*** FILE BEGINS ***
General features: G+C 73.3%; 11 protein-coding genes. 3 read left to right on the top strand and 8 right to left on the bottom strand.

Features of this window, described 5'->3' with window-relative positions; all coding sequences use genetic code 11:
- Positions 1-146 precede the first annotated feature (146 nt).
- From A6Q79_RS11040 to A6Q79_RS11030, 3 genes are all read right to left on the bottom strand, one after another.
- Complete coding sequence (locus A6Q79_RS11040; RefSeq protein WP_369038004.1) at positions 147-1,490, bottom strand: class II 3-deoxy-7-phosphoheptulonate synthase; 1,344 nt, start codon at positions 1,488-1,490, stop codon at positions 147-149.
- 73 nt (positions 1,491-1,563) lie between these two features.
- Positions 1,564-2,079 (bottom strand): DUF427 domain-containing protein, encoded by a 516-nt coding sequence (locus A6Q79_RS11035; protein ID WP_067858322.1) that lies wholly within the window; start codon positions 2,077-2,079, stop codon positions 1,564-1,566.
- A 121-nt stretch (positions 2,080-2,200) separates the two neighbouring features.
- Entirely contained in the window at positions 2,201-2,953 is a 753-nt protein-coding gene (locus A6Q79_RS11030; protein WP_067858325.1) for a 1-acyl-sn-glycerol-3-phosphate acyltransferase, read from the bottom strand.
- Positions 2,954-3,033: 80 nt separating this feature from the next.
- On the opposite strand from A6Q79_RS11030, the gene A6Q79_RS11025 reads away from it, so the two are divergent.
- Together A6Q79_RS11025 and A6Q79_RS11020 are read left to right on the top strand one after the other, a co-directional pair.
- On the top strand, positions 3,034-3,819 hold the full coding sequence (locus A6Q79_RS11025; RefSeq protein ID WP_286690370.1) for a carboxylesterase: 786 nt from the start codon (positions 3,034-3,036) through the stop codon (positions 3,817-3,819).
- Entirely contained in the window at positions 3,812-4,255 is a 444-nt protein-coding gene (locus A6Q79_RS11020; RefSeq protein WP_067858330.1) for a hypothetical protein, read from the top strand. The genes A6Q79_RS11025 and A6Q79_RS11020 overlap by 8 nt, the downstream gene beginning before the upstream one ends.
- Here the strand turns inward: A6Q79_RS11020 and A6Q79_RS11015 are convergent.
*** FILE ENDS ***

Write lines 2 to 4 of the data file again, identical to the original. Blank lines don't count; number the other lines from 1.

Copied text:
Features of this window, described 5'->3' with window-relative positions; all coding sequences use genetic code 11:
- Positions 1-146 precede the first annotated feature (146 nt).
- From A6Q79_RS11040 to A6Q79_RS11030, 3 genes are all read right to left on the bottom strand, one after another.